11. neikeel

    neikeel Well-Known Member

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    Putting ac across the primary ends is the best way.
    The cloth wires would be common/4/8 and 16 as I’m sure you know. The others could be an electrostatic screen or part of a pa feed for 100v.
    I use 100v on a variac in as it makes calculations much easier and cleaner. If you do not have a reliable variac and have a Marshall 100w pt you can use the bias feed instead.
     
  12. Matthews Guitars

    Matthews Guitars Well-Known Member

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    I have a variac. Seems to be a good stable one.

    That extra winding is very interesting. I am trying to figure out why you'd have an extra winding, on an OUTPUT transformer, on the secondary side that's isolated, all by itself. It'd only generate a signal when there's a signal going into the transformer. So it's a signal source, not a voltage source. Hmm...


    70 volt output? Don't know....yet.
     
  13. 2L man

    2L man Member

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    When you measure it keep that picture Travis posted in your mind!!!

    70V and 100V are standards which are used for PA which cables are long and using higher voltage and lower current the power loss comes smaller. There are other transformers which change it back high current/low voltage in cabinets or near them. There is also 600 ohm standard which is almost 100V standard.

    When you reply the voltages it is easier to think what it is.
     
    Last edited: Mar 3, 2021
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  14. Matthews Guitars

    Matthews Guitars Well-Known Member

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    Mercury Magnetics says it's a separate winding for use for negative feedback connection. I can just dead end the wires and forget about them.
     
  15. XTRXTR

    XTRXTR Active Member

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    That was my third guess but scoffed at the idea...seems like nonsense. Nonetheless I am going to go through a thought process here, not disrepecting the OT just trying to reason it out in my mind.

    What could possibly be the reasoning for separate NFB windings? Assumptions: designer knows the output stage the OT was designed for cathodyne, long tail pair, or paraphase NFB loop, and obviously the reflected impedance/ tube types and total power transfer from Primary to Secondary, as well as speaker load windings. All those things and more aka design parameters.
    1) Thus an expected direct connection from the OT to the PI circuit with appropriate voltage and impedance at said circuit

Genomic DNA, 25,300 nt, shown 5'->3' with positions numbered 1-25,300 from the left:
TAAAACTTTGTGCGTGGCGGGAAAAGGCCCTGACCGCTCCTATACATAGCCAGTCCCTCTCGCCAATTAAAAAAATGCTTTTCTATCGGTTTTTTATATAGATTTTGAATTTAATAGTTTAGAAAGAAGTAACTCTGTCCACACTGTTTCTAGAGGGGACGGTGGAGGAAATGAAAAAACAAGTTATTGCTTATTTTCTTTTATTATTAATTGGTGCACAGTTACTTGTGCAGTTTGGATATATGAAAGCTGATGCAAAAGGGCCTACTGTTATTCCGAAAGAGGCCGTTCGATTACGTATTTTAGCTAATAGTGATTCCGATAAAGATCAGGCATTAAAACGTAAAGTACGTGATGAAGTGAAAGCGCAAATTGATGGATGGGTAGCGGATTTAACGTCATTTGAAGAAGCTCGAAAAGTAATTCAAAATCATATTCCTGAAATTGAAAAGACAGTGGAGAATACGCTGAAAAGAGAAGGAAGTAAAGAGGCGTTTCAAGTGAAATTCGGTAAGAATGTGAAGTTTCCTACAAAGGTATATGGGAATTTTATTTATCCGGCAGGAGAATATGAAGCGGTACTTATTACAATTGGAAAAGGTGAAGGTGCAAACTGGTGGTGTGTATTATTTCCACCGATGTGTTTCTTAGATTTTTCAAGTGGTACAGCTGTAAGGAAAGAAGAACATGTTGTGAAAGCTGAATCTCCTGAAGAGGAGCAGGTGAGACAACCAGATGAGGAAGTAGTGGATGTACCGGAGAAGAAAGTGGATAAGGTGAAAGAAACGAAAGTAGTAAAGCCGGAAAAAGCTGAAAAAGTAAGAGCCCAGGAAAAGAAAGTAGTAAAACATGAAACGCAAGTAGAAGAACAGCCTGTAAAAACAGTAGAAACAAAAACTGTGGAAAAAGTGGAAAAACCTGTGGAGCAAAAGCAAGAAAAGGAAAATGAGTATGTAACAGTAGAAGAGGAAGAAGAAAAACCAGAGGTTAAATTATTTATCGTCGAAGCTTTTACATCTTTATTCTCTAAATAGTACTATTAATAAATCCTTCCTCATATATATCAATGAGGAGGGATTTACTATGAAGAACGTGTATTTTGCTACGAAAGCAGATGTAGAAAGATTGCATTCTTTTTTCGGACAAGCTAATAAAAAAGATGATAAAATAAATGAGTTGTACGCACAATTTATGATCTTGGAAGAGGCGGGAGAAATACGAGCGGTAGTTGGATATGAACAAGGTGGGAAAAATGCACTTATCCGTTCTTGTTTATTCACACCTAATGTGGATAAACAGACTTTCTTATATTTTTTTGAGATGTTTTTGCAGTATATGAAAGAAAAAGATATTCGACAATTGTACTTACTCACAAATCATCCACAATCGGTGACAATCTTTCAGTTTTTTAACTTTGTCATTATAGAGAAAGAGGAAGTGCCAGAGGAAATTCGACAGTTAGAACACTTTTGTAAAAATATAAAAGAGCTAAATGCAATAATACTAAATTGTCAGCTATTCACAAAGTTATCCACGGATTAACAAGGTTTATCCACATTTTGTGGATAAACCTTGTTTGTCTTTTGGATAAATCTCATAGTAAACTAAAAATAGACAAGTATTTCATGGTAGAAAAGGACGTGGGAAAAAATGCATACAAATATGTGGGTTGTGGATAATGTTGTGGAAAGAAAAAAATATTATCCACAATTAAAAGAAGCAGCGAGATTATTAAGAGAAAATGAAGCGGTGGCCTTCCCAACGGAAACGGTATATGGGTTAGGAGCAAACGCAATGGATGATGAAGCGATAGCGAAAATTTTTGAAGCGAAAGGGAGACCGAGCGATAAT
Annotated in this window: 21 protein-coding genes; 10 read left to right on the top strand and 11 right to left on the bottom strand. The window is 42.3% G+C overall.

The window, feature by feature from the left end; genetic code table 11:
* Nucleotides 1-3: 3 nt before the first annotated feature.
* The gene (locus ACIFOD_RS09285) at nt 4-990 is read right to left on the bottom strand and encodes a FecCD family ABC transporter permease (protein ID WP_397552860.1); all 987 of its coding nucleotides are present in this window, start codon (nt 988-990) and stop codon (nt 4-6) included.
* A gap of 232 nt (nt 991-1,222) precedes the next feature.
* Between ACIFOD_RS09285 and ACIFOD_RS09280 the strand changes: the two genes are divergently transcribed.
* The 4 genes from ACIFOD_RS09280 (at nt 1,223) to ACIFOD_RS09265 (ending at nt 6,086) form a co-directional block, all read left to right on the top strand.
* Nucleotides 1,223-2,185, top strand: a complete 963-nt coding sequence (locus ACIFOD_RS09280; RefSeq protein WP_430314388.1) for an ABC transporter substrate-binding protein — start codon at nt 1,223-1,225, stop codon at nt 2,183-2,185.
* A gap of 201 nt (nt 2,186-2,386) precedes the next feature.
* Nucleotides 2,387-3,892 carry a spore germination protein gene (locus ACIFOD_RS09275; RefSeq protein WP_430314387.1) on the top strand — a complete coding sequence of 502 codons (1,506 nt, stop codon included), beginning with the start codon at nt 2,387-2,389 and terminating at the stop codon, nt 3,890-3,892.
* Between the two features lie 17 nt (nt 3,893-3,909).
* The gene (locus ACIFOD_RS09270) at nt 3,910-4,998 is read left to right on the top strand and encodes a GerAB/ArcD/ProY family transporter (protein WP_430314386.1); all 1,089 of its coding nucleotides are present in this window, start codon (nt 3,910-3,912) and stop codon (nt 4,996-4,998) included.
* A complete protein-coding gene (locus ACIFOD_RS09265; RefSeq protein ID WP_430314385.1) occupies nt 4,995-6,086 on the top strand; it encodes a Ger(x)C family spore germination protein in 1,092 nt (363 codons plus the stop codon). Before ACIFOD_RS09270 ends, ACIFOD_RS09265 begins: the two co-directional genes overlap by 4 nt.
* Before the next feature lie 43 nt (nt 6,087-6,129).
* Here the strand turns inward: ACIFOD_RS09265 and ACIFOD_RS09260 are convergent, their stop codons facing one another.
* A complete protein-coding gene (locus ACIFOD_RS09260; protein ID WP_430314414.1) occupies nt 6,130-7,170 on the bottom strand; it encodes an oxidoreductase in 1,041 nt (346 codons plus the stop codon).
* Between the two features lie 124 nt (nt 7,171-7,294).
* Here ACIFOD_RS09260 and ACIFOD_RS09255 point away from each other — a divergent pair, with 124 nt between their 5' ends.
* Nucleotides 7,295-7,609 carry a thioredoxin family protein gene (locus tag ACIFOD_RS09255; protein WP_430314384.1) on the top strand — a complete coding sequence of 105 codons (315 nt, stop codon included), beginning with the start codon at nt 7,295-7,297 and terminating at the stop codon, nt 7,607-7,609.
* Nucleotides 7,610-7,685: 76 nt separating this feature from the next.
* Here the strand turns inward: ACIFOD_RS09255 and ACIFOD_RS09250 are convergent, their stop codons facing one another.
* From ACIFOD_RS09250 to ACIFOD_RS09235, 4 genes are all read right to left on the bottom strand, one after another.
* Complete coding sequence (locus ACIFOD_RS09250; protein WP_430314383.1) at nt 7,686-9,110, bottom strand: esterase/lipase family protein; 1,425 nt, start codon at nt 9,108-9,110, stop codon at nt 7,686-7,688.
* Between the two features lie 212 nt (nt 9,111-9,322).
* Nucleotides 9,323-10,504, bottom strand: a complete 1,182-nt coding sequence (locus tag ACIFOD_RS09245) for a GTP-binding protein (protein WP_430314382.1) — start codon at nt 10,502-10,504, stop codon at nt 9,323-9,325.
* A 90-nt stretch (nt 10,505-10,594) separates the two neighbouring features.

2) Provides possible two NFB values (one per NFB wire) to the circuit; similar to 4 or 16 ohm tap
    3) if direct connection; reduces wire in the amp layout and resistors needed for amp designed output distortion levels
    4) limited designed output variation from one amp to the next IOW they all sound the same.
    5) Headroom designed?

    Maybe someone else can explain why you would have separate NFB windings. A big expense for a simple circuit, wire or trace and a resistor. Or, Its kind of like the idea of ultra-linear but with a specific level of distortion built in. That OT could be very well made to specific headroom and distortion parameters using the NFB windings. Rather than dead ending them maybe see what they do in the circuit or contact MM for more information. Could be tone gold.
     
  16. Matthews Guitars

    Matthews Guitars Well-Known Member

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    I can assure you that this extra winding is electrically separate from all others in this transformer. I've checked very carefully.

    Mercury Magnetics did not make this transformer, but they did test it and replace its cut-off short leads. The seller of it advertised it as one that was pulled from a 2203. Aside from the extra winding it conforms to 2203 output transformer specifications.
     
  17. neikeel

    neikeel Well-Known Member

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    @XTRXTR
    Your reasoning is fair
    I’m guessing that if you have a dedicated NFB that is fixed and not hooked up to the load it is less likely to be affected by the OT being heavily pushed when similarly driving a reactive load such as a speaker cab ?
    When a PP output stage is driven heavily into clipping most linear (and I guess non-linear) characteristics become irrelevant?